Benefits — Highlight the important benefits to your users (if this has already come across in the demo, don’t repeat) keep it at 6–8, no more. You might have 2 types of users. ie Businesses and Customers or Publishers and Brands — you can list benefits for each.

Current Status/Traction — What are the major milestones you’ve hit in funding, product, users, downloads, revenue, growth, endorsements, partnerships, etc. since the time you launched or launched beta. If you haven’t launched yet, where are you at? The later stage you are, the more metrics you need to show

Market Analysis — The numbers of the TAM (Total Addressable Market) SAM (Segmented Addressable Market) and SOM (Share of Market) so they get an idea of the size. Put value of the markets as well — what was the spend on similar solutions last year? You can go top down or bottom up — the most important thing to show is that you have a huge potential market!

Trends and Opportunities — This slide is a silver bullet! It’s the “Why us, why now?” This is the place to really show movement in trends and opportunities — have there been major fundings or acquisitions among your competitors? Did an industry leader or a research firm like Gartner, Forrester or the likes say that a solution like yours is missing? Are there market trends among your users showing a shift in behavior? Was there a change in law or regulations mandating people or companies to find a solution like yours? Etc.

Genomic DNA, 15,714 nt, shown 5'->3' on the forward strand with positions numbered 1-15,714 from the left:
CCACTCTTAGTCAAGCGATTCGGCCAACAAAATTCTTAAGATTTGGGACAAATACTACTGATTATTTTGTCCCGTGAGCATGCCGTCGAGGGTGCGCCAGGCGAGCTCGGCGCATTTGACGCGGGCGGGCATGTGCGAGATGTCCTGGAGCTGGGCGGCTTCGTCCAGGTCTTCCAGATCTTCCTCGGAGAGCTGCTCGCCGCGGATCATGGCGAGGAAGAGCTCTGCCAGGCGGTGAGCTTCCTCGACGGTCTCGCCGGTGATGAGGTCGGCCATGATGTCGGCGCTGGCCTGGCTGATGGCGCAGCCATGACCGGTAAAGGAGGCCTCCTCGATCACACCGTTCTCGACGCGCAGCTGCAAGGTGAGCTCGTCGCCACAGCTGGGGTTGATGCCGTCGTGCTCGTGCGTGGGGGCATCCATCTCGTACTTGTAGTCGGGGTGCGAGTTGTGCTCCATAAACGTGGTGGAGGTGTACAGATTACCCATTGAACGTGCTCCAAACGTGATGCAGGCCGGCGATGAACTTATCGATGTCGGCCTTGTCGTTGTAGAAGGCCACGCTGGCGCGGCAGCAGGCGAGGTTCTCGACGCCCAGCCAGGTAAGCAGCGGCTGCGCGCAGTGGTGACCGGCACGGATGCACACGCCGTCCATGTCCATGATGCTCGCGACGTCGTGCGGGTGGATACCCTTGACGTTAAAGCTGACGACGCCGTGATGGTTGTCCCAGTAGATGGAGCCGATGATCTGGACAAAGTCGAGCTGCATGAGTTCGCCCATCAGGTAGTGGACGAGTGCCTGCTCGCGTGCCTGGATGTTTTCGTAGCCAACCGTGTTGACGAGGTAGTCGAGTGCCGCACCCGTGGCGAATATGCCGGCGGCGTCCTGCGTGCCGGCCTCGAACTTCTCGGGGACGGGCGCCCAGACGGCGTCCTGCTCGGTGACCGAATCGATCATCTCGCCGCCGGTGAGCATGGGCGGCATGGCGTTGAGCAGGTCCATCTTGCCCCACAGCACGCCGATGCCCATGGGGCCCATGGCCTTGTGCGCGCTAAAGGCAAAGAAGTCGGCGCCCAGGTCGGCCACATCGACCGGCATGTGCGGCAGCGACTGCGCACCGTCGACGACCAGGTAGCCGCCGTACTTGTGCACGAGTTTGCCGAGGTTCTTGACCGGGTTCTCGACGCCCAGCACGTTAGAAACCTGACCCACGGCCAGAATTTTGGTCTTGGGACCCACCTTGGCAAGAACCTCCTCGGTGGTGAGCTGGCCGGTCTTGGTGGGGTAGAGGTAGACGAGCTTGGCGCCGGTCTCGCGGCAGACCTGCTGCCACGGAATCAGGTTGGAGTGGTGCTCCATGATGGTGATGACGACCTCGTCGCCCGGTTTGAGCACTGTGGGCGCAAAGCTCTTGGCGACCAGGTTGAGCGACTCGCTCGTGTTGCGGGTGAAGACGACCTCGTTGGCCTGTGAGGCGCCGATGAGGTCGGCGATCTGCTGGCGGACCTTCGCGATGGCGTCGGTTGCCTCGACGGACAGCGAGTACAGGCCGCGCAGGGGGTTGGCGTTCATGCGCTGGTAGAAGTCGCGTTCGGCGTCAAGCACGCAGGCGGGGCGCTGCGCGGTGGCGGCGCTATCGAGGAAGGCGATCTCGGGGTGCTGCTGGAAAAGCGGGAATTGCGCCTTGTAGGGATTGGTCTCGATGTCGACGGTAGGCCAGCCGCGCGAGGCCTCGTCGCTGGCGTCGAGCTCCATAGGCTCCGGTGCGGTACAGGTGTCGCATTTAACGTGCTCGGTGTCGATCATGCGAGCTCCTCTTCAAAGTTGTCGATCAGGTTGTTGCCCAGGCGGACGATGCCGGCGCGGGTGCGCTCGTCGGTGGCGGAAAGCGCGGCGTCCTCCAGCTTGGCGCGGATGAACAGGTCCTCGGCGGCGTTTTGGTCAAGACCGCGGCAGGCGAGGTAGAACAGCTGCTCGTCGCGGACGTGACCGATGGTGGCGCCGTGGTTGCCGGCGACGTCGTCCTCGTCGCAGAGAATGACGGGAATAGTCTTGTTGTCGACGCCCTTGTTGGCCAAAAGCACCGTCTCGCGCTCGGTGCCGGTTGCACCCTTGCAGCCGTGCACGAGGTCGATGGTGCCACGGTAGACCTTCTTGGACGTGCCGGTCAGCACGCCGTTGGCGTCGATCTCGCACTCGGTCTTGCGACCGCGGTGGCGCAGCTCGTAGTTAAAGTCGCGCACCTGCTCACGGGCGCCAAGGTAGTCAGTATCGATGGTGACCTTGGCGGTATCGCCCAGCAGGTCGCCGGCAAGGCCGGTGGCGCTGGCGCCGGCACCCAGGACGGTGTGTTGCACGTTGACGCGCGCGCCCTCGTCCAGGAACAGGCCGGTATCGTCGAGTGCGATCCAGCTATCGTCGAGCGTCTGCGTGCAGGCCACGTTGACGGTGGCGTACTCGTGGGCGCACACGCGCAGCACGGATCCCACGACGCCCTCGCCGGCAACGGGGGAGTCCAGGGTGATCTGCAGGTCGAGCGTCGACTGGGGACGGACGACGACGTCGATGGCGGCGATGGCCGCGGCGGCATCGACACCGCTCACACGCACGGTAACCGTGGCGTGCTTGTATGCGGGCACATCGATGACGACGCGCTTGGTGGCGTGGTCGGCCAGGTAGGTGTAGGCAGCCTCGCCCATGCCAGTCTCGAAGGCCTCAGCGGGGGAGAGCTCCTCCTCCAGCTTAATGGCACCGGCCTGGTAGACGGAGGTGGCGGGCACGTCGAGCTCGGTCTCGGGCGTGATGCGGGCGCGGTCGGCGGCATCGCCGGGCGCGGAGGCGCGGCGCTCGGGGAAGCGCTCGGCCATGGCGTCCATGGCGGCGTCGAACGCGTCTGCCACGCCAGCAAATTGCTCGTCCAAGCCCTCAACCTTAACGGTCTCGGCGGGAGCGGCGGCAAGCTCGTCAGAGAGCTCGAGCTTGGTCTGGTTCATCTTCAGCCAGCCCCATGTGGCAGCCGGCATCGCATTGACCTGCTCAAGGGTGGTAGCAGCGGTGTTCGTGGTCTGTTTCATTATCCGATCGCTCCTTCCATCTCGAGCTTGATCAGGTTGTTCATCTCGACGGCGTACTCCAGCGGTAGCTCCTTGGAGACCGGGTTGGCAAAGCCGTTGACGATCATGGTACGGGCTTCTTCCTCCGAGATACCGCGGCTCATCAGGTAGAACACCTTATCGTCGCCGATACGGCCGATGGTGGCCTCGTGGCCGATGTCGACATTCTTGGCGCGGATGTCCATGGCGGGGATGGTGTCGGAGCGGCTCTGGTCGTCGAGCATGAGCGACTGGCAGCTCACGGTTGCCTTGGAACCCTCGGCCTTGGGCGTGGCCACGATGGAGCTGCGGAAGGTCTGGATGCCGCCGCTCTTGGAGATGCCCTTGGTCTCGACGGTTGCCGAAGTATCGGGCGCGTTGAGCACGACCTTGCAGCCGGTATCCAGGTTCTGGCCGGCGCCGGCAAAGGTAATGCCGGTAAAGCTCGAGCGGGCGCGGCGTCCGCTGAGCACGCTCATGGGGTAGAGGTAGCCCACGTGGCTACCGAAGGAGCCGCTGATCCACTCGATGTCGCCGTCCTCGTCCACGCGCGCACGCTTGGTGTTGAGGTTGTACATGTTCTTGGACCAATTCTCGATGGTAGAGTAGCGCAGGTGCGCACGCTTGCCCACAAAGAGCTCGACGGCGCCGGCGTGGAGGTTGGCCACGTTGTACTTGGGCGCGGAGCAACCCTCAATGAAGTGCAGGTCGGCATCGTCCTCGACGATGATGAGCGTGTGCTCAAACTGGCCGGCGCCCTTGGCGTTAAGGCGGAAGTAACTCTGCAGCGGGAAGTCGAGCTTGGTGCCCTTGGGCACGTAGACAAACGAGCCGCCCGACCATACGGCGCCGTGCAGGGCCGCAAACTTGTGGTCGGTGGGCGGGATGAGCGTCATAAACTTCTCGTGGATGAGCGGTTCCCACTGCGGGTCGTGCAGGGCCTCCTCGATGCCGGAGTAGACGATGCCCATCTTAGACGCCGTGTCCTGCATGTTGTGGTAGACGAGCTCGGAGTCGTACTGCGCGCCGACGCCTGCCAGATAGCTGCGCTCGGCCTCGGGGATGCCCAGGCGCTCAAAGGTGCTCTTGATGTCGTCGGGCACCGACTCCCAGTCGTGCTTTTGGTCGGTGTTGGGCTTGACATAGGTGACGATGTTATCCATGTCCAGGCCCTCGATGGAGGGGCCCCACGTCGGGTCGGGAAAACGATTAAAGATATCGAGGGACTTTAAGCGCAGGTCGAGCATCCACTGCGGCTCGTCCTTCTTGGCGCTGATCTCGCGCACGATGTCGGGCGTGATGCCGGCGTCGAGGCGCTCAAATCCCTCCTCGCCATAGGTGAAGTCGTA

Business Model — What is your main revenue model? (subscription, ads, affiliate, rev share, etc.) What are some additional revenue streams?

Go-to-Market Strategies — What are the strategies that will help you penetrate the market and gain users? Remember, you might not have money at the beginning for things like a sales team, so look at different phases — likely you will start with strategic partnerships, distribution channels or before that, content marketing or social campaigns.

Team — Who are your Executive team members? Pics, titles and a few important facts about them. You can add logos of outstanding organizations they’ve worked for, been affiliated with or studied at. If you have an Advisory Board, add them too — it might need a separate slide.

RoadMap — What are your major milestones to be hit (product, marketing, revenues) over the course of time this funding round will last for — 12/18/24 months? Trying to put in financial projections past that is not entirely necessary — you can have a financials, P&L, projections slide in your back out to send out as needed

Future Directions — Any exciting additional features or products in the pipeline that you intend to work on later? Maybe this is just the first step in a much bigger vision!

Funding Requirements — Seeking $XXM for: (List the main allocations such as: R&D, Sales and Marketing, Team Expansion Etc. Round Objective: This will take us to XX months, XXXK users/revenue/downloads etc., break even/cash flow positive — wherever you will be when you are ready for the next round.

Key Investment Merits — Sort of a summary of what you’ve already said — the 5–6 bullets highlighting the most exciting things about your startup that make you an attractive funding opportunity.

Does Size Matter?

There is no magic number for slides! As long as they are simple, communicate one big idea and aren’t loaded with text, they aren’t going to count the slides as you go through. So even if you need to spread some of the data on to more than one slide, don’t sweat it — I’d rather see you have more simple, clear slides than fewer slides that look like eye charts!

Hope this was helpful! I’m here if you have any further questions or need any more support! And now — for the summary of all the slides:

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Donna Griffit is a Storyteller for Startups who, over 14 years, has helped hundreds of startups and VC’s around the world raise hundreds of millions of dollars.